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Filing Fake Tax Returns and California Tax Fraud (Revenue and Tax Code Section 19706)

Monday, March 13, 2017 11:29
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What happens when a person decides to use a tax return to defraud the government? Recently, a California man was sentenced to 12 years in federal prison for using the identities of dead people on tax returns he filed with the IRS. He then stole the refund checks he received as a result. In addition to the 12 years in prison, he was ordered to repay over $900,000 to the IRS.

Filing fake tax returns is a serious crime. However, most tax crime involves attempting to evade paying your own taxes rather than trying to steal refunds from the government. Regardless of which type of tax fraud you are accused of, you face serious penalties.

Twin Punishments for Tax Fraud

If you intentionally file a false tax return for the purpose of evading a tax, you could be committing both a state and a federal crime. First, under California Revenue and Tax Code Section 19706, it is against the law to:

  • Knowingly fail to file any tax return or to supply any information with intent to evade any tax; or
  • Willfully and intentionally make, render, sign or verify any false or fraudulent return or statement or supply any false or fraudulent information.

Under California Revenue and Tax Code Section 19706, tax evasion is punishable by up to 364 days in county jail or state prison and a fine of up to $20,000.

The federal crime is punished more severely. Under 26 U.S.C. Section 7201, intentionally filing a false tax return is punishable by up to five years in federal prison and a maximum fine of $100,000.

The Practical Problem of Enforcement

Prosecuting a tax fraud case is extremely difficult. In California, the prosecution must prove all of the following beyond a reasonable doubt:

  • You made or verified a tax return or statement provided to the Franchise Tax Board (the agency that collects income taxes), Board of Equalization (the agency that collects corporate sales and use taxes) or Employment Development Department (the agency that pays out employee disability and unemployment benefits);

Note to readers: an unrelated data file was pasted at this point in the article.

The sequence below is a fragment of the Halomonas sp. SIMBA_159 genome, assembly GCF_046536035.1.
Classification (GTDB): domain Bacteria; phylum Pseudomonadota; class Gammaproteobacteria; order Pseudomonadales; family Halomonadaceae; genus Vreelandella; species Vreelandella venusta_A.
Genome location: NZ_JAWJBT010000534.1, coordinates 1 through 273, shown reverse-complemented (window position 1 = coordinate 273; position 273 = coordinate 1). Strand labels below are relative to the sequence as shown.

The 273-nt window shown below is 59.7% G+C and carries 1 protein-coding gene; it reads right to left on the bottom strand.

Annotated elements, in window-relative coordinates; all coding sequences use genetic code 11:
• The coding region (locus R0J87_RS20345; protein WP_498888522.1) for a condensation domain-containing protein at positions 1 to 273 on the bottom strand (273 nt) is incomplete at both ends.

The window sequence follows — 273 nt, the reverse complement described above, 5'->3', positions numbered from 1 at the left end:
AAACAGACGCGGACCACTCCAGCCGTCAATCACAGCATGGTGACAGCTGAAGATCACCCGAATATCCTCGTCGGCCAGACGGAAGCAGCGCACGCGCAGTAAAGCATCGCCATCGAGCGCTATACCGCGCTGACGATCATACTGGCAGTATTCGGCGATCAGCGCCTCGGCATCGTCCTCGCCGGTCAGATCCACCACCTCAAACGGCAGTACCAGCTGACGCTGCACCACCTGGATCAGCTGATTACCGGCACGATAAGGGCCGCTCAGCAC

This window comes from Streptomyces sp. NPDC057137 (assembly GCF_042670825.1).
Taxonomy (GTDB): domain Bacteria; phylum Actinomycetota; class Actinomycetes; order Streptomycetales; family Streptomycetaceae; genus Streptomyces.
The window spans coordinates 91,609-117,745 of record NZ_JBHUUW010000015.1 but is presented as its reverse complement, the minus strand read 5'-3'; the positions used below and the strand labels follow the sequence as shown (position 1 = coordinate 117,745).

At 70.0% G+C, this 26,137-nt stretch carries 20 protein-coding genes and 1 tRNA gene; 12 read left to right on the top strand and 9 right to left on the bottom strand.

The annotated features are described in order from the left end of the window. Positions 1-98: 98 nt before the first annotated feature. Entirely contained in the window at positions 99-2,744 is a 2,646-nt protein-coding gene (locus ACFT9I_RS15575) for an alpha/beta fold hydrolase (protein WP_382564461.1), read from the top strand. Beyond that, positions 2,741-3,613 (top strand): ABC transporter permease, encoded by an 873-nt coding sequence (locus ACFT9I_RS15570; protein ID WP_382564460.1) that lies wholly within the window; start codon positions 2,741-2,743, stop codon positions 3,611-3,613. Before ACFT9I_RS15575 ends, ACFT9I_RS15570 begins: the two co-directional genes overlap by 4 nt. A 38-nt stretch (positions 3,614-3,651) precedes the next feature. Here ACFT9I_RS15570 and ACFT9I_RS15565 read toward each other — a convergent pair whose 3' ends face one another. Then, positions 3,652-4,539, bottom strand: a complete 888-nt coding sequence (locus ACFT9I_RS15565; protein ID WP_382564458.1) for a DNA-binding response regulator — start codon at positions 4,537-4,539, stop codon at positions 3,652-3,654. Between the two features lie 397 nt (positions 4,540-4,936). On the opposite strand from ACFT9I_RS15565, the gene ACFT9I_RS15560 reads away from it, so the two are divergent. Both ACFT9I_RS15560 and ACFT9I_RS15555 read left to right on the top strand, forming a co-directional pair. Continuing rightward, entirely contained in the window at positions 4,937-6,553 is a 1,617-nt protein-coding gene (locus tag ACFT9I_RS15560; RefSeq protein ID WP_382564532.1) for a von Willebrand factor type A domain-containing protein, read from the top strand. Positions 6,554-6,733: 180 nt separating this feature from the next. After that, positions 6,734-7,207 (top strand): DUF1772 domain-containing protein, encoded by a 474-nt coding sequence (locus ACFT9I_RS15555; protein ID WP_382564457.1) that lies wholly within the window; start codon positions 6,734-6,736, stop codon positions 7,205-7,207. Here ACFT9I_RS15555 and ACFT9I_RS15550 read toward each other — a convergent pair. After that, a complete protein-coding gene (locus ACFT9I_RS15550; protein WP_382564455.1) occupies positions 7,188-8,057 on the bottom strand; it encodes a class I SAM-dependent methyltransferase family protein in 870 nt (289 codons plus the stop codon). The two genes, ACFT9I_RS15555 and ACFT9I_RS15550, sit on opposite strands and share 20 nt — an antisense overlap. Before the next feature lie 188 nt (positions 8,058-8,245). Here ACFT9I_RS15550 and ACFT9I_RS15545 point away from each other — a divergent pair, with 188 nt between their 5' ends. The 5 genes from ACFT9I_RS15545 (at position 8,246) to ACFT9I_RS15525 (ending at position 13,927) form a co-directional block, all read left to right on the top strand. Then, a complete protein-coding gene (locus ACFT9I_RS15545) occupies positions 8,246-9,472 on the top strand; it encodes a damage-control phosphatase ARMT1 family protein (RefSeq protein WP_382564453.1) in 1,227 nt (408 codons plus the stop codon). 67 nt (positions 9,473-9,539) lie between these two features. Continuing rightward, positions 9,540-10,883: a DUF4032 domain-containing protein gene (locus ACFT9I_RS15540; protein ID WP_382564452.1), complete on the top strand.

• The tax return or statement was false or fraudulent;
  • When you supplied the information, you knew that the information was false or fraudulent; AND
  • You knowingly and intentionally violated a legal duty and intended to unlawfully evade paying a tax.

Of these elements, the last two can be especially difficult to prove because it is difficult to show that you knew the information was false, and that you knew you were violating the law by intending to evade paying your taxes.

For this reason, many cases result in an audit, where under reported income is punished through adding a penalty to the tax that is owed.

The Defense Attorneys at Wallin & Klarich Can Help You

If you or someone you care about is facing tax fraud charges, it is vital that you retain an experienced criminal defense attorney as soon as possible. At Wallin & Klarich, our attorneys have been successfully defending clients facing both federal and state tax crime charges for over 35 years. We will use all of our criminal defense expertise and knowledge of the law to help you obtain the best possible outcome in your case.

With offices in Orange County, Riverside, San Bernardino, Los Angeles, San Diego, West Covina, Torrance and Victorville, there is an experienced Wallin & Klarich criminal defense attorney available to help you no matter where you are located.

Contact our offices today at (877) 4-NO-JAIL or (877) 466-5245 for a free, no-obligation phone consultation. We will get through this together.

The post Filing Fake Tax Returns and California Tax Fraud (Revenue and Tax Code Section 19706) appeared first on Wallin & Klarich.


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